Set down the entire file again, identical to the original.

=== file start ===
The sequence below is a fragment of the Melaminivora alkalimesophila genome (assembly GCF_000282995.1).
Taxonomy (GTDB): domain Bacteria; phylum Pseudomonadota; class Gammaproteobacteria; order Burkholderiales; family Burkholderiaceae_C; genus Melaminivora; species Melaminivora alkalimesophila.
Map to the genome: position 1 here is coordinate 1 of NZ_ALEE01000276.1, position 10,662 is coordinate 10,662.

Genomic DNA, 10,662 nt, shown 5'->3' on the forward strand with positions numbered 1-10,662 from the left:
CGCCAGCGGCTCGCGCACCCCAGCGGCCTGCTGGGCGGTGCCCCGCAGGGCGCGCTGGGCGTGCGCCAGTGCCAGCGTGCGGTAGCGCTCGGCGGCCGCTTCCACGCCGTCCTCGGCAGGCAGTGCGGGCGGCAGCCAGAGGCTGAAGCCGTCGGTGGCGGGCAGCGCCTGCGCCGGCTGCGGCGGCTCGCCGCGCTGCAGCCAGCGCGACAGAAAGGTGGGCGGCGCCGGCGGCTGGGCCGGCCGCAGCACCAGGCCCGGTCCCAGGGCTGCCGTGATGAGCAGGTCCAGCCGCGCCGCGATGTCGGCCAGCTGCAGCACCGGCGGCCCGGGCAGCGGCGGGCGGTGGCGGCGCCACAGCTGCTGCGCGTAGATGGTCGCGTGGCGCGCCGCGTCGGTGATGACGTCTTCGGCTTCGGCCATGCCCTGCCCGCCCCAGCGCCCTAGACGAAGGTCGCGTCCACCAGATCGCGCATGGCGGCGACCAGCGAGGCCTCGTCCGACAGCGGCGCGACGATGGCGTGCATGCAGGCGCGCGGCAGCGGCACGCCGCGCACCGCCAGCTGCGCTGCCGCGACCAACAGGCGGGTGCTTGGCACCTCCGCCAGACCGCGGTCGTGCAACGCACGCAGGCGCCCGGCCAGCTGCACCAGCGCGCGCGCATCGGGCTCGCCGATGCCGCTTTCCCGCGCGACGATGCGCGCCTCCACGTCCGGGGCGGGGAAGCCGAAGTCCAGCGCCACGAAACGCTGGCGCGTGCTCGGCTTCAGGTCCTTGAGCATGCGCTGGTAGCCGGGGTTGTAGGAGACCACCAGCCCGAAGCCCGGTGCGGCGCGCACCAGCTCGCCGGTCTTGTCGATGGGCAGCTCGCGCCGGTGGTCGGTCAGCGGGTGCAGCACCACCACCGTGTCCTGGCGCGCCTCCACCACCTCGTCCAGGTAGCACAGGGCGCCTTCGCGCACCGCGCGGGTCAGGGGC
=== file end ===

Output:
The sequence below is a fragment of the Melaminivora alkalimesophila genome (assembly GCF_000282995.1).
Taxonomy (GTDB): domain Bacteria; phylum Pseudomonadota; class Gammaproteobacteria; order Burkholderiales; family Burkholderiaceae_C; genus Melaminivora; species Melaminivora alkalimesophila.
Map to the genome: position 1 here is coordinate 1 of NZ_ALEE01000276.1, position 10,662 is coordinate 10,662.

Genomic DNA, 10,662 nt, shown 5'->3' on the forward strand with positions numbered 1-10,662 from the left:
CGCCAGCGGCTCGCGCACCCCAGCGGCCTGCTGGGCGGTGCCCCGCAGGGCGCGCTGGGCGTGCGCCAGTGCCAGCGTGCGGTAGCGCTCGGCGGCCGCTTCCACGCCGTCCTCGGCAGGCAGTGCGGGCGGCAGCCAGAGGCTGAAGCCGTCGGTGGCGGGCAGCGCCTGCGCCGGCTGCGGCGGCTCGCCGCGCTGCAGCCAGCGCGACAGAAAGGTGGGCGGCGCCGGCGGCTGGGCCGGCCGCAGCACCAGGCCCGGTCCCAGGGCTGCCGTGATGAGCAGGTCCAGCCGCGCCGCGATGTCGGCCAGCTGCAGCACCGGCGGCCCGGGCAGCGGCGGGCGGTGGCGGCGCCACAGCTGCTGCGCGTAGATGGTCGCGTGGCGCGCCGCGTCGGTGATGACGTCTTCGGCTTCGGCCATGCCCTGCCCGCCCCAGCGCCCTAGACGAAGGTCGCGTCCACCAGATCGCGCATGGCGGCGACCAGCGAGGCCTCGTCCGACAGCGGCGCGACGATGGCGTGCATGCAGGCGCGCGGCAGCGGCACGCCGCGCACCGCCAGCTGCGCTGCCGCGACCAACAGGCGGGTGCTTGGCACCTCCGCCAGACCGCGGTCGTGCAACGCACGCAGGCGCCCGGCCAGCTGCACCAGCGCGCGCGCATCGGGCTCGCCGATGCCGCTTTCCCGCGCGACGATGCGCGCCTCCACGTCCGGGGCGGGGAAGCCGAAGTCCAGCGCCACGAAACGCTGGCGCGTGCTCGGCTTCAGGTCCTTGAGCATGCGCTGGTAGCCGGGGTTGTAGGAGACCACCAGCCCGAAGCCCGGTGCGGCGCGCACCAGCTCGCCGGTCTTGTCGATGGGCAGCTCGCGCCGGTGGTCGGTCAGCGGGTGCAGCACCACCACCGTGTCCTGGCGCGCCTCCACCACCTCGTCCAGGTAGCACAGGGCGCCTTCGCGCACCGCGCGGGTCAGGGGC